In the fall I have two choices about entering into college, I can go to our local state college( which my brother and sister in law both work at) Or I can start out at community college again.
I was in a Community college(CC) before. In the middle of the semester a drunk driver hit my car(which some of you may remember in my pit thread) and 3 out of my 6 classes books were destroyed. The CC that I was at did not have a loaner program on books, and I was too broke to buy new ones, and I did not want to ask my family for more money for books, so I dropped the classes, Stupid me, I also did not keep the paper work. Now like 8 months later the CC says I did not drop the classes and that I just stopped going. So instead of three W’s for withdrawl I now Have 3 big fat F’s. The CC will not give me an administrative withdrawl, even after I explained what happened, as the lady put it" Not their problem" and really its not, but it still sucks.
If I go to the State College(SC) this year I will have to enter on academic probation through a “back door” program. I really don’t like that. I am a good student, Its my own fault for not keeping up with my withdrawl paperwork, But I don’t want to start out on probation. It just bugs me. What I would like to do is go back to another CC and do my two years there( the CC and Sc have a dual admissions program so there are no transfer problems)
Is this stupid? My sister in law just wants me to start at the SC, but I would rather start at a CC again. I also am going to take a remedial math course. I can pass college algebra( I have once already) But I really suck at math. I am majoring in Biology, and I know that the required math classes are just going to get Harder. I want to go back and get a good foundation with math.(I really really suck at Math, it was a miracle that I passed college alg the other time) My friends say I am being dumb and that I should just keep going instead of backing up and retaking classes I have already passed, But I know that my math sucks and that I should prob retake it anyway. Is this dumb? Should I just go to the next level and pray I can bluff my way through?
The next order of business is my ACT, I have also taken the ACT once. I got a 27. I know this is a good score, but the score is also about 7 years old.(or somewhere in there) My Brother and sister in law say I should just submit it, but I know I am nowhere near as smart as I was back in the day. It just kinda leaked out somewhere. I don’t want to end up in classes I can’t handle because of a score that prob would not be accurate now. I want to retake the ACT so I can know where I am now. EVERYBODY thinks this is a BAD BAD BAD idea. They all say that I should submit the score and that I will be ok. But I am not so sure.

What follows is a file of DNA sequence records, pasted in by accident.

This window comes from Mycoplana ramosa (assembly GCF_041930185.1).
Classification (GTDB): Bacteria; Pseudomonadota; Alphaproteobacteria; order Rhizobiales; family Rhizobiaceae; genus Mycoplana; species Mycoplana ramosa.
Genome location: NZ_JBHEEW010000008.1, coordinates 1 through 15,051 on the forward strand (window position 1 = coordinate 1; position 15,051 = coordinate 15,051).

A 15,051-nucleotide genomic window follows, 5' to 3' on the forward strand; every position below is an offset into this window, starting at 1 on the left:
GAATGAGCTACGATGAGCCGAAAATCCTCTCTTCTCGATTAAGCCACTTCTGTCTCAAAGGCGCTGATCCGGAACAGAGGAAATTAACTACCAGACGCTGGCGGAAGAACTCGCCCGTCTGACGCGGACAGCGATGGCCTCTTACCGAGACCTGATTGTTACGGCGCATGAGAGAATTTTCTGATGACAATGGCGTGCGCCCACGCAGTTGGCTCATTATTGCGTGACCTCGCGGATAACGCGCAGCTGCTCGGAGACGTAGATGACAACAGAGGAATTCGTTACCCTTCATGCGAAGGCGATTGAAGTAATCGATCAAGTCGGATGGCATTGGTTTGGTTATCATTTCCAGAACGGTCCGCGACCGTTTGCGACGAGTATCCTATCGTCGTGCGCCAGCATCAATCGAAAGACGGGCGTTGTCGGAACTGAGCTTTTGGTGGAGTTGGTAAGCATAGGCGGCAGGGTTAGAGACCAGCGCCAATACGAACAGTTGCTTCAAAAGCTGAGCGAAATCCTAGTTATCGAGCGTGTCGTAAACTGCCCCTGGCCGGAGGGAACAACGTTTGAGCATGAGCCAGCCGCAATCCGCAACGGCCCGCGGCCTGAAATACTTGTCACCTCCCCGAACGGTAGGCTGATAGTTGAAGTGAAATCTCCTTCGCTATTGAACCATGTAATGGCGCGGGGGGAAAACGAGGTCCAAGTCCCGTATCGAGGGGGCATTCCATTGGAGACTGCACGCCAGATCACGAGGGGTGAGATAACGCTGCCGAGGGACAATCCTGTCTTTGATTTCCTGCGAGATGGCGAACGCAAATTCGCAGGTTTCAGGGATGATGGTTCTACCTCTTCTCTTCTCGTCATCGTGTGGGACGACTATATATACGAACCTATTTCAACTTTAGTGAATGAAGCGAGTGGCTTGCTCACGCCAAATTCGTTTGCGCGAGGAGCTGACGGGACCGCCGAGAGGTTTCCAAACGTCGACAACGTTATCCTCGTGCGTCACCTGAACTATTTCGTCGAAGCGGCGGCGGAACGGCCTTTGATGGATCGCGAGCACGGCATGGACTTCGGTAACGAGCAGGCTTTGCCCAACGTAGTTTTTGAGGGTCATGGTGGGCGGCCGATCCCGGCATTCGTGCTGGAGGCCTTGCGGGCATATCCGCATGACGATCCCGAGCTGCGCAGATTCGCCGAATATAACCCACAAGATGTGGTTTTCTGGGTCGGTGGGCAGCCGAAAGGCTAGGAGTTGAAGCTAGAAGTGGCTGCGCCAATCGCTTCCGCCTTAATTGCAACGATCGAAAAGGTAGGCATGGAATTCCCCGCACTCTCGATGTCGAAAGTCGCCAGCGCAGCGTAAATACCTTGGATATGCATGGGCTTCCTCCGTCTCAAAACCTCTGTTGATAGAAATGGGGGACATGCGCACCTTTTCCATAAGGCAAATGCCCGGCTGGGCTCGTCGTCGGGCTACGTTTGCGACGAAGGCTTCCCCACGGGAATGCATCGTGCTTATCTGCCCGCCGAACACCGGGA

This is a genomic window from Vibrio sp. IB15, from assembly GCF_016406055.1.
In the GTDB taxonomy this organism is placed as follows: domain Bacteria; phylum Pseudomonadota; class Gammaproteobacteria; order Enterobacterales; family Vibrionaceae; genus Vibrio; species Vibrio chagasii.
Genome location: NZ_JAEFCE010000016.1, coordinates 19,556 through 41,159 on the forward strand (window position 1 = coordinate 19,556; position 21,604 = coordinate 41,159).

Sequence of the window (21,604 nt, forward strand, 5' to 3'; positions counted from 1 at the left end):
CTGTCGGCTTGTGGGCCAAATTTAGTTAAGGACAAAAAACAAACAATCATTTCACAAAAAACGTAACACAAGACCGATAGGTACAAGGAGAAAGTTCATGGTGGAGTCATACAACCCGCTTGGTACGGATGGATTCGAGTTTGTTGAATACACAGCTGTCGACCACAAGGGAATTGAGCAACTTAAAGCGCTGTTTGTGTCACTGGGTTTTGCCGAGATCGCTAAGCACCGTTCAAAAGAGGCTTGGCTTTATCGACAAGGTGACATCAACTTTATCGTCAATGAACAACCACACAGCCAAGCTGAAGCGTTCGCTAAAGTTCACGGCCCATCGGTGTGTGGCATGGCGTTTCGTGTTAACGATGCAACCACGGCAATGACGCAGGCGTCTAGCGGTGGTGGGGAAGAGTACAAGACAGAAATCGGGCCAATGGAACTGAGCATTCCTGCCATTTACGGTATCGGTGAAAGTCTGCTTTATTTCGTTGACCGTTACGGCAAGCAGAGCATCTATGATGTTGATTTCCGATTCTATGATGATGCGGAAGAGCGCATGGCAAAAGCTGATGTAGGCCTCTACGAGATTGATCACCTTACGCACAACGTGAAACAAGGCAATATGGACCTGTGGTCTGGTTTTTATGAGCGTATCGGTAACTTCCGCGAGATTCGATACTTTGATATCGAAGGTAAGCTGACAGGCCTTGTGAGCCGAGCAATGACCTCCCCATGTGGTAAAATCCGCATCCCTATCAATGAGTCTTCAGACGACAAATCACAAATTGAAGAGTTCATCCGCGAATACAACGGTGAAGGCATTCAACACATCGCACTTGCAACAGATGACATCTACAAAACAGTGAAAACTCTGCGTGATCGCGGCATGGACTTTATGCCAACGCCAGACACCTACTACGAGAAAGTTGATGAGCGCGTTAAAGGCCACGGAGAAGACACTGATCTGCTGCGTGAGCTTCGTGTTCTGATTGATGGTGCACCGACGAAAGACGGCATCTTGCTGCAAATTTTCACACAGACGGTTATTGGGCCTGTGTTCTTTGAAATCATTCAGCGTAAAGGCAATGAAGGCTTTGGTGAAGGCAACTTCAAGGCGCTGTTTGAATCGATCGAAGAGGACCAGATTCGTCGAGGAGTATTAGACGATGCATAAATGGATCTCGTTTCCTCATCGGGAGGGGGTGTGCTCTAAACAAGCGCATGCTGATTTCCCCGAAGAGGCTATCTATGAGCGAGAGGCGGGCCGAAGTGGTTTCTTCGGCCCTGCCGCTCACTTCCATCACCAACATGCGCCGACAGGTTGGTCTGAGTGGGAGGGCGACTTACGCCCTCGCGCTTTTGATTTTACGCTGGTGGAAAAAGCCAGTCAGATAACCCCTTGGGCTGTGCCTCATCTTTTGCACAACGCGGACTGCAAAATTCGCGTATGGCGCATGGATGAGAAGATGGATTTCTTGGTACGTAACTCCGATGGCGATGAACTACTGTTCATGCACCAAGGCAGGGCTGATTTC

Maybe I should just quit listening to everybody. Or maybe I should be listening to somebody else. I have no clue. I am confused and ready to start bashing my head into a wall:D So I ask the people of the SDMB, You all tend to be objective, what do you all think? Got any college experiences you can talk about?
My boss’ boss went to grad school as a “conditional” student. She ended up getting excellent grades and graduated at the top of her MBA class. She laughed all commencement day because they never even removed that provisional status from her record, the whole time she was enrolled. Don’t worry about the label you have going in, because it doesn’t matter. Few people will know anyway besides your academic advisor. No one else will give a rat’s ass.
I work in higher ed now and was a student for more years than sanity permits. There is one thing I learned: if you don’t like the answer you get, ask someone else. Why not talk to someone other than the woman who said it was “not their problem?” Try elsewhere. Does the CC have an ombudsman, for example? Could you talk to your academic dean?
Submit the ACT score. It’s still a help to your record. Don’t take it again. You may have forgotten more high-school-level knowledge than you realize, and it will make you look less apt than you really are. Don’t worry; the good score is not going to land you in classes above your capabilities. Its age and your conditional status will prevent that.
Finally, I think you have a legitimate excuse for why you dropped out–and why the failing grades might still appear. Just be careful when you tell that story (and you’ll surely have to, as any new program will probably want to hear an explanation). Take responsibility for what you can, and try hard to avoid sounding whiny (that can happen, against your best intentions, when telling a hard-luck story). Administrators and admissions folk and professors value honesty and accountability a lot. Show you have it, and you’ll have the best luck getting them on your side.
If you can go to the state college, do. Once you have proven that you can do the work, the probation will be dropped and you won’t have a problem. Though I must say that I find it quite odd that no one at the community college will cut you a break and let you drop the courses you missed. Have you spoken to the individual instructors? Or the head of the department(s) they belong to? My husband had a similar situation at a university and the department head wrote a letter to the registrar which enabled him to be rid of the two classes that had changed from Incomplete to F due to some paperwork snafu. I don’t know if faculty have the same degree of pull at a community college as they do at 4-year universities, but if they do they can pretty much call the shots about what happens with those classes.
Your friends are right. Re-taking classes you have already passed is a waste of time and money. If you need help with math, talk to your math instructor and/or get a tutor. And keep moving ahead. The college I went to had all kinds of help for math and writing.
An ACT or SAT score is not necessarily indicative of how well or poorly you are going to do in college. Find out from the registrar’s office if a 7-year-old score is still acceptable to them (for some schools it will be, for others it won’t be). If they’ll accept it, go with it. If not, you’ll be stuck taking the test again. There are prep courses you can take if you have to take it again and do not feel confident about getting a good score.
It sounds like you need a serious shot of confidence. You’ll be fine. There are lots of resources that colleges have to help people succeed academically. If you take advantage of those when necessary, you’ll do fine. No one there wants to you to fail.